• Customer vision (which are your customers, what reasons have they had when choosing your product, which are the competition’s customer, which is there profile, etc)
  • Ability to create medium and long term strategy
  • Enthusiasm and humor spirit
  • Analytical thinking, logical thinking

So what do you think of this list?  It’s not a bad list, but I’m surprised no one mentioned business skills and sales skills! Does that mean they are not important, or are not an issue with most PMs, or simply that they just weren’t mentioned?

Is there anything else missing? Are there tools or skills you’ve learned along the way that you’d recommend others learn about?

What would you say are the most important skills that most Product Managers (and their bosses) need to learn? i.e. that they don’t have today?


Tweet this: And the most important skills for Product Managers are… #prodmgmt #education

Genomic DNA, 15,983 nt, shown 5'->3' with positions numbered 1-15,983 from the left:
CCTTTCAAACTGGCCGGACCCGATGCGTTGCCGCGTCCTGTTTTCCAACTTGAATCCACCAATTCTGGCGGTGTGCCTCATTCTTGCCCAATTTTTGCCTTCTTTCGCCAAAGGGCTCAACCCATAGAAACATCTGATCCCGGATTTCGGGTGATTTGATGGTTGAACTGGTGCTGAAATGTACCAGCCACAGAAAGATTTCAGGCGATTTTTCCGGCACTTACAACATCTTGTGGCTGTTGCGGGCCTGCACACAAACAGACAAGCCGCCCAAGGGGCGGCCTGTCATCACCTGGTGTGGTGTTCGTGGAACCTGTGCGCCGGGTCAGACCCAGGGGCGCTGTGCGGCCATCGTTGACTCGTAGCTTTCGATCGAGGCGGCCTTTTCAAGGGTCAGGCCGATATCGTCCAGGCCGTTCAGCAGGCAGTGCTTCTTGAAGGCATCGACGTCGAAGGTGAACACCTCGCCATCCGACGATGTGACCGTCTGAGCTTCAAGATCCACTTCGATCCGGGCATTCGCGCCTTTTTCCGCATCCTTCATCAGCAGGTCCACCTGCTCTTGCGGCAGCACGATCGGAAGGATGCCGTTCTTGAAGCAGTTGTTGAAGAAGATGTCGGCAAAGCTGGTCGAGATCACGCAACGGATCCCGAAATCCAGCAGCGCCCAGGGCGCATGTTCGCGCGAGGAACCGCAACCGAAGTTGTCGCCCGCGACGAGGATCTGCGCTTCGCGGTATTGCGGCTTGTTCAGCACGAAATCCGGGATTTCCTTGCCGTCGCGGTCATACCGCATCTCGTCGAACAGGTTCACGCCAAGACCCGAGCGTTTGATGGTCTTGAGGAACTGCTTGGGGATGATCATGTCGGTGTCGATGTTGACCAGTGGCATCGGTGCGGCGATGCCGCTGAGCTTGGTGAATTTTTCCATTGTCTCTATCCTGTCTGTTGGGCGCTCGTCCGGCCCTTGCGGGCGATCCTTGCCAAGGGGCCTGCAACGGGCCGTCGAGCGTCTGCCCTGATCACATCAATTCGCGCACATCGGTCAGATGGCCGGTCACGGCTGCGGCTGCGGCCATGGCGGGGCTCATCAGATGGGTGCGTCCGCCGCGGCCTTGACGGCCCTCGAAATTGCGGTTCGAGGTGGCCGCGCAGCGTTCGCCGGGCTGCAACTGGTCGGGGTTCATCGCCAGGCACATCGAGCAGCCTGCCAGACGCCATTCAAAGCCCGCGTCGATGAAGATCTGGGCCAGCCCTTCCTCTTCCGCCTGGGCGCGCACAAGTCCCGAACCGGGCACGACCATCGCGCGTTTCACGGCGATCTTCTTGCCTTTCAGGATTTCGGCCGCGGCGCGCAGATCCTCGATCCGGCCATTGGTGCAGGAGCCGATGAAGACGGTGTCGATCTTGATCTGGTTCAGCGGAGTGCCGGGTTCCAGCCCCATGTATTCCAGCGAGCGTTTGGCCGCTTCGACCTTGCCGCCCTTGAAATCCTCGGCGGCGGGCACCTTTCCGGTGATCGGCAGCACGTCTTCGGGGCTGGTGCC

Guest Post: Creating Brand Advocates Without a Special Formula


NOTE: The following is a guest post by Amy Swanson. If you want to submit your own guest post, click here for more information.

Creating Brand Advocates Without a Special Formula

As someone who (at times) falls into the narcissistic Facebook user category, I regularly believe that my friends care about the brand of laundry detergent I use and the kind of coffee brand I love. I can’t help it; when I find a new product that I really love, I tell others about it. I blame part of this on my marketing degree—since I know that every brand impression helps grow a company—and on the fact that I do genuinely want to help others.

Highly-engaged consumers help your brand become adopted and advocated by others, and they will ultimately create more recognition for your brand and product. How you get them on your brand’s side, though, is the question.

What’s the Secret?
Adoption of your product can be tricky, but don’t make it any more complicated than what it is. People will only want to adopt your products if they exceed expectations, so you should aim to please. Your goal is to get to the point where consumers can’t even imagine not using your product every day!

To get there, remember the following:

  • You need to properly identify the needs of your target market. What Consumer A wants may not be as important to Consumer B.